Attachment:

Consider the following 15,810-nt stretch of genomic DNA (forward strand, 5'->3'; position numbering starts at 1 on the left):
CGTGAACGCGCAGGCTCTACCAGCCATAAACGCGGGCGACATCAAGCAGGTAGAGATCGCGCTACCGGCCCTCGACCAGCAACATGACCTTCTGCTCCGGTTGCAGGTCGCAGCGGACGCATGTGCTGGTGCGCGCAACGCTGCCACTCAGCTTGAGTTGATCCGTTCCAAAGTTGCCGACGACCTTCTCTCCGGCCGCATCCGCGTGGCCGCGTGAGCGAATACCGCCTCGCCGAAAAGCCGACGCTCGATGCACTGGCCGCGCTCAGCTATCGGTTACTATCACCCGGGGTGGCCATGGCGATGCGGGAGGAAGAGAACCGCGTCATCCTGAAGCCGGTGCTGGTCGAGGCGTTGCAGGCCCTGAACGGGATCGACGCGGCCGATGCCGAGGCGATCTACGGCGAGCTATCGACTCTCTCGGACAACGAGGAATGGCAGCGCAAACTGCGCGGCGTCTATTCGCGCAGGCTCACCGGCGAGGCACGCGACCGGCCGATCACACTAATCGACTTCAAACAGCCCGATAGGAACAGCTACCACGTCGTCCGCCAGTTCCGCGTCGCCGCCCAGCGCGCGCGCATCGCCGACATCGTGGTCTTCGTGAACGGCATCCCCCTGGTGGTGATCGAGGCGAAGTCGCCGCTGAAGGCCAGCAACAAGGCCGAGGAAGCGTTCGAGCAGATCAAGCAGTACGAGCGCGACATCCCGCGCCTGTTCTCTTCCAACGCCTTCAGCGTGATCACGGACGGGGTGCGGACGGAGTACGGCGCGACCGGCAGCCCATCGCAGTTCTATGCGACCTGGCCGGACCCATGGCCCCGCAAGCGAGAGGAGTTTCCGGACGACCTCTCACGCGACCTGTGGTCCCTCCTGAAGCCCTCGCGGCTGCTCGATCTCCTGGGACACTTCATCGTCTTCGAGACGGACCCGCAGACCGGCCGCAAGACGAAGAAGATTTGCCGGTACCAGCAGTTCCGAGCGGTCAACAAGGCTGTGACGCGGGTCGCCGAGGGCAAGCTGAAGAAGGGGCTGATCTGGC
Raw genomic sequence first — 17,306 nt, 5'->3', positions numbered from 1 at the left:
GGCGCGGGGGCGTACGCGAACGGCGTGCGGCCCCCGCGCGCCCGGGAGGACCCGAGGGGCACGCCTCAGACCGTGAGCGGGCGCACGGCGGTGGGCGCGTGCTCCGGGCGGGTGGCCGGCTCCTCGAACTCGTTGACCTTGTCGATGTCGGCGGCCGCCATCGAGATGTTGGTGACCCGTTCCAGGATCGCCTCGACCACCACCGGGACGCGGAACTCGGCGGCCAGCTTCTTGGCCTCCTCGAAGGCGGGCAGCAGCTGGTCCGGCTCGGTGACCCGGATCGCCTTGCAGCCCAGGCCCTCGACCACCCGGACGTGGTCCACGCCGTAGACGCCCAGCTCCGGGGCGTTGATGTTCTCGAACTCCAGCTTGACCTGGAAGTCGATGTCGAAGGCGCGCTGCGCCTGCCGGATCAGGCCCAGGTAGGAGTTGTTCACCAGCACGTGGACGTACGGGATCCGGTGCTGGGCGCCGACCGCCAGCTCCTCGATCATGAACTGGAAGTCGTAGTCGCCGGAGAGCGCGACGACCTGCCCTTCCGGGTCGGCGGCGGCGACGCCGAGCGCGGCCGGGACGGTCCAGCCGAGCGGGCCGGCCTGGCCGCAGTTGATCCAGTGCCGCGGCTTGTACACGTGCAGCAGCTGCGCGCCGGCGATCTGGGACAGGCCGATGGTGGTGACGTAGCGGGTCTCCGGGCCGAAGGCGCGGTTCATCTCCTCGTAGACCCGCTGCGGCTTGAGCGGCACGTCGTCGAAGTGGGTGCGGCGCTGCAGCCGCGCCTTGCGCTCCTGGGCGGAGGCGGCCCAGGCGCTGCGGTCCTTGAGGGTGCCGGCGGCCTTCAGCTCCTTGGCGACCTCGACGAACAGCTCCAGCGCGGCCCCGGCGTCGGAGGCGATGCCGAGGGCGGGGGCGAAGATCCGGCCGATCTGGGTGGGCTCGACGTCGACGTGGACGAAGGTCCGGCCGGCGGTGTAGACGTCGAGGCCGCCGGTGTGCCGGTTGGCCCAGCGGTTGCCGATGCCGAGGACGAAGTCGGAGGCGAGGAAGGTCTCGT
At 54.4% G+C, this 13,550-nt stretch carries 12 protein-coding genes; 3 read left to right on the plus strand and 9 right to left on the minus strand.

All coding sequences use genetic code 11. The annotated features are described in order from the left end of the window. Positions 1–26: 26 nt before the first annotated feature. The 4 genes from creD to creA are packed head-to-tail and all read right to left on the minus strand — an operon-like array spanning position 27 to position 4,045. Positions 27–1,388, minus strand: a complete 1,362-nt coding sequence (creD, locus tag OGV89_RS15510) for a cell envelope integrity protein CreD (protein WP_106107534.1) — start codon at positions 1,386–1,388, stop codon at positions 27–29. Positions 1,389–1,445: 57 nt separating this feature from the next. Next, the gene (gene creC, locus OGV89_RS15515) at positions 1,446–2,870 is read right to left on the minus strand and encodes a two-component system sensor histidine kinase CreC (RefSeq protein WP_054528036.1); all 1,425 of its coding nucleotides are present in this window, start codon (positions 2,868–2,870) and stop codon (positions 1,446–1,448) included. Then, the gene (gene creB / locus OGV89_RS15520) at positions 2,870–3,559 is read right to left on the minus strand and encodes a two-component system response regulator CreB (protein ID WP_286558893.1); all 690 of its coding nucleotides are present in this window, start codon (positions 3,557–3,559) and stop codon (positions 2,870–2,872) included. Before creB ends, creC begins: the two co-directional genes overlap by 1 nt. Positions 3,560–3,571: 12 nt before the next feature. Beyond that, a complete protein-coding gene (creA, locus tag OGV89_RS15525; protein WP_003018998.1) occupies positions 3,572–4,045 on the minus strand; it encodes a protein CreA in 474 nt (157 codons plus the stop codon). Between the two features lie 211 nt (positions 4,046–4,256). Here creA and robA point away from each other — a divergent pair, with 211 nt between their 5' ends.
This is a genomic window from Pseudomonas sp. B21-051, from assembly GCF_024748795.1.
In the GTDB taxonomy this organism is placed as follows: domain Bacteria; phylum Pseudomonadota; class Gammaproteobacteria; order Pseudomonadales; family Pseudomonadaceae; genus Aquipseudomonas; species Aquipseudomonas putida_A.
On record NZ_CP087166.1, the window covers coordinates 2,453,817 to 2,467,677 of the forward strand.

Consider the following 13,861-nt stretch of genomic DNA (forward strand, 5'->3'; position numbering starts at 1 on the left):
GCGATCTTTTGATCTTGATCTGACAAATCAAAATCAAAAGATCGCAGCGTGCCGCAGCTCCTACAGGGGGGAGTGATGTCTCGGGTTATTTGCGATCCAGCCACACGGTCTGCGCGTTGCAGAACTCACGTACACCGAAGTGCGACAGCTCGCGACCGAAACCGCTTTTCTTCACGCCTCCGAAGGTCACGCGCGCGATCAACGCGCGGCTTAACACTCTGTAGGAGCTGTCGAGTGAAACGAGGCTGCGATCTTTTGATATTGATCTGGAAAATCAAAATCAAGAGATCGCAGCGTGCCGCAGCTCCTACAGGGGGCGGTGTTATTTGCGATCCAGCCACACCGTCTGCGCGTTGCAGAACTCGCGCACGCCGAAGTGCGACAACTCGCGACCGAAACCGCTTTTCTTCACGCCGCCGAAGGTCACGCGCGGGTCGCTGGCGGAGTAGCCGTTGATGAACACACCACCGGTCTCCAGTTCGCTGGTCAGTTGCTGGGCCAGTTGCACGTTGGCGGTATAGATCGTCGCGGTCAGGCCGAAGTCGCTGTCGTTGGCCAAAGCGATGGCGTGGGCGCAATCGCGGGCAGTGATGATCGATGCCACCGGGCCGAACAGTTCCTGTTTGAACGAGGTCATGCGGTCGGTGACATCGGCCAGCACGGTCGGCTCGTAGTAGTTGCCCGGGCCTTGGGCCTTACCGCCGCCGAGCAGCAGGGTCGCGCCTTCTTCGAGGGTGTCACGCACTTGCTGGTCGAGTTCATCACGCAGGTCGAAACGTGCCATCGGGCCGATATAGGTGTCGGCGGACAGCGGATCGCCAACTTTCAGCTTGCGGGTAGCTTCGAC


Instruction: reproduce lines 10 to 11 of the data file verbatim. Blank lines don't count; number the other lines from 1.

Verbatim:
Consider the following 13,861-nt stretch of genomic DNA (forward strand, 5'->3'; position numbering starts at 1 on the left):
GCGATCTTTTGATCTTGATCTGACAAATCAAAATCAAAAGATCGCAGCGTGCCGCAGCTCCTACAGGGGGGAGTGATGTCTCGGGTTATTTGCGATCCAGCCACACGGTCTGCGCGTTGCAGAACTCACGTACACCGAAGTGCGACAGCTCGCGACCGAAACCGCTTTTCTTCACGCCTCCGAAGGTCACGCGCGCGATCAACGCGCGGCTTAACACTCTGTAGGAGCTGTCGAGTGAAACGAGGCTGCGATCTTTTGATATTGATCTGGAAAATCAAAATCAAGAGATCGCAGCGTGCCGCAGCTCCTACAGGGGGCGGTGTTATTTGCGATCCAGCCACACCGTCTGCGCGTTGCAGAACTCGCGCACGCCGAAGTGCGACAACTCGCGACCGAAACCGCTTTTCTTCACGCCGCCGAAGGTCACGCGCGGGTCGCTGGCGGAGTAGCCGTTGATGAACACACCACCGGTCTCCAGTTCGCTGGTCAGTTGCTGGGCCAGTTGCACGTTGGCGGTATAGATCGTCGCGGTCAGGCCGAAGTCGCTGTCGTTGGCCAAAGCGATGGCGTGGGCGCAATCGCGGGCAGTGATGATCGATGCCACCGGGCCGAACAGTTCCTGTTTGAACGAGGTCATGCGGTCGGTGACATCGGCCAGCACGGTCGGCTCGTAGTAGTTGCCCGGGCCTTGGGCCTTACCGCCGCCGAGCAGCAGGGTCGCGCCTTCTTCGAGGGTGTCACGCACTTGCTGGTCGAGTTCATCACGCAGGTCGAAACGTGCCATCGGGCCGATATAGGTGTCGGCGGACAGCGGATCGCCAACTTTCAGCTTGCGGGTAGCTTCGAC